Interestingly, two other listings for the same property can be found for $1.3M here and here. Perhaps Corcoran doesn't have the exlusive listing.

From what we can tell, the owner is sitting on all equity. So if they are at all motivated, perhaps there's room to make a deal at a more reasonable number.

Pro's: budding commercial area, pretty raw canvas, curb appeal

Con's: narrow at 16' wide, no sense of tenant situation or interior condition/layout, down the hill from the train, Washington Ave at Vanderbilt prices

Ideally: not sure if the area needs another coffee shop, or if this is the price for this avenue yet. We'd make at stab closer to $999K.

Sunday, July 24, 2011

4-Family in the Slope: 268 9th Street

We continue to be astonished at the fractured, bootleg state of Brooklyn real estate. An article featured in the New York Times real estate section 2 weeks ago chronicles the shift many brokerage firms are making towards sharing their listings. Is this honestly a novel approach to anyone? In the Information Age, we search & compare prices for everything from pizzas to airlines tickets to iPods, but nobody can be bothered to supply their clients with $1,000,000+ to spend that same luxury to find their house? Is it really because they simply don't want to co-broke? What good is an exclusive listing if it's underground and nobody can see it, so it never sells?

50% of something is something. Last time we checked, 100% of $0 is zero.

Prudential doesn't appear to be on board with showing other brokers' listings yet, but at least they get the word out pretty well about their own listings. They caught our attention with this totally turnkey 4-Family in Park Slope. 268 9th Street is an 18' x 35' brick townhouse right next to all the trains on 4th Avenue and 9th Street. The inside looks great and the price just came down from $1.676M to $1.598M:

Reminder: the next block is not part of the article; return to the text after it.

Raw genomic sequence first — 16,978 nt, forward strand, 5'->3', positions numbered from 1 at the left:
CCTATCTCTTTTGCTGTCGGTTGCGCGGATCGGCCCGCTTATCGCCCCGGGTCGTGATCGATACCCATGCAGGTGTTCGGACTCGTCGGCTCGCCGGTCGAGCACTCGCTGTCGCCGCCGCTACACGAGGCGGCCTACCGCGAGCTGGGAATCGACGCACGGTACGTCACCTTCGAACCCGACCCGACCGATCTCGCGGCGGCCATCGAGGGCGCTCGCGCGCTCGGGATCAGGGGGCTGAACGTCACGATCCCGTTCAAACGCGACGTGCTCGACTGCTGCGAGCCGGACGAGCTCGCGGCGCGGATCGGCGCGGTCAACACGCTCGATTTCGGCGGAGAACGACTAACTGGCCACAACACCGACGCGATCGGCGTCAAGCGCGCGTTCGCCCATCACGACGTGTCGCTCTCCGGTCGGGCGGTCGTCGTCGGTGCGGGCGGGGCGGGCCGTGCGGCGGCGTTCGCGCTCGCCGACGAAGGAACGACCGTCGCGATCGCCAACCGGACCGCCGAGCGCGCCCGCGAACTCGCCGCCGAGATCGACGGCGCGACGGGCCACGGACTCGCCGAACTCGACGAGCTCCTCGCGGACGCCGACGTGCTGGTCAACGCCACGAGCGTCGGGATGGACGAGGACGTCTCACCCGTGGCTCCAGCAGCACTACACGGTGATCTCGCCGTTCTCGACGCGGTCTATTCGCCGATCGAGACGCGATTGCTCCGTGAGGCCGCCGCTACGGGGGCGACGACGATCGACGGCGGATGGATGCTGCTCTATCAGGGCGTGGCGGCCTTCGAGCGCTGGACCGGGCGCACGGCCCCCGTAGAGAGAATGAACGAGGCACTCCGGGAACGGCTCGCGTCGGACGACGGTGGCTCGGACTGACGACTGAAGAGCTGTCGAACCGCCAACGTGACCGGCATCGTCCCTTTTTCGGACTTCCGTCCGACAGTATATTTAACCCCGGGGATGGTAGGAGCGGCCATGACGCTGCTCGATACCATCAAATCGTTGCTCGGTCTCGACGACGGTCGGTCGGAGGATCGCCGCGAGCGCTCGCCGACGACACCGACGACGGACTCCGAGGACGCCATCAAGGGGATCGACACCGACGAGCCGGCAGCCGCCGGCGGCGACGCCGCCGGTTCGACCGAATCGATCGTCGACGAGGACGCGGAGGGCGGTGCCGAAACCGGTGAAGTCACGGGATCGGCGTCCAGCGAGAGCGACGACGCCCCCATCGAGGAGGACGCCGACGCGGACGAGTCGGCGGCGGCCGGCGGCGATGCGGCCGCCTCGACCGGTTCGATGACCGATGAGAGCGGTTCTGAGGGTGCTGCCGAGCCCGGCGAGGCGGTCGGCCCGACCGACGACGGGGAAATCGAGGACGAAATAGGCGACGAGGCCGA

The house is on a pretty busy block with 2-way traffic, very close to 4th Avenue, and the funeral home directly across the street. Nice homes, however, trade at a high premium over here, so the price isn't that far off. Buyers in this price range, though, are usually looking for more than just a 1BR for themselves, and usually lean towards 2-Family properties with the double duplex set-up. On the other hand, 1BR's do get lots of rent over here - and in this market nothing would surprise us.

Pro's: turnkey, good rental income, backyard space, close to lots of trains, close to 5th Avenue amenities, rental income potential is high

Con's: small, just 1BR for the owners unless you combine or convert, not the most residential-feeling block

Ideally: worth a look-see for people in this price range who want turnkey in the Slope

Friday, July 22, 2011

Quickly In Contract: 238 Bergen Street

We go on vacation for 3 weeks, and it only takes this place 3 weeks to go into contract. 238 Bergen Street is a healthy 20' x 50' 2-Family brick building "in the Greek Revival style" that went in a flash. We're kind of surprised since - while Bergen is a great street - being between Nevins and 3rd Avenue is kind of "no man's land". We saw this with the SRO 268 Dean Street. However, this 2-Family on Bergen is no SRO, delivered vacant, and only in need of modest updating. That said, we know this market's turned - but Jeez!! 238 Bergen isn't anything special on the inside either. Looks like laminate flooring, so-so finishes, and just a lot of white paint: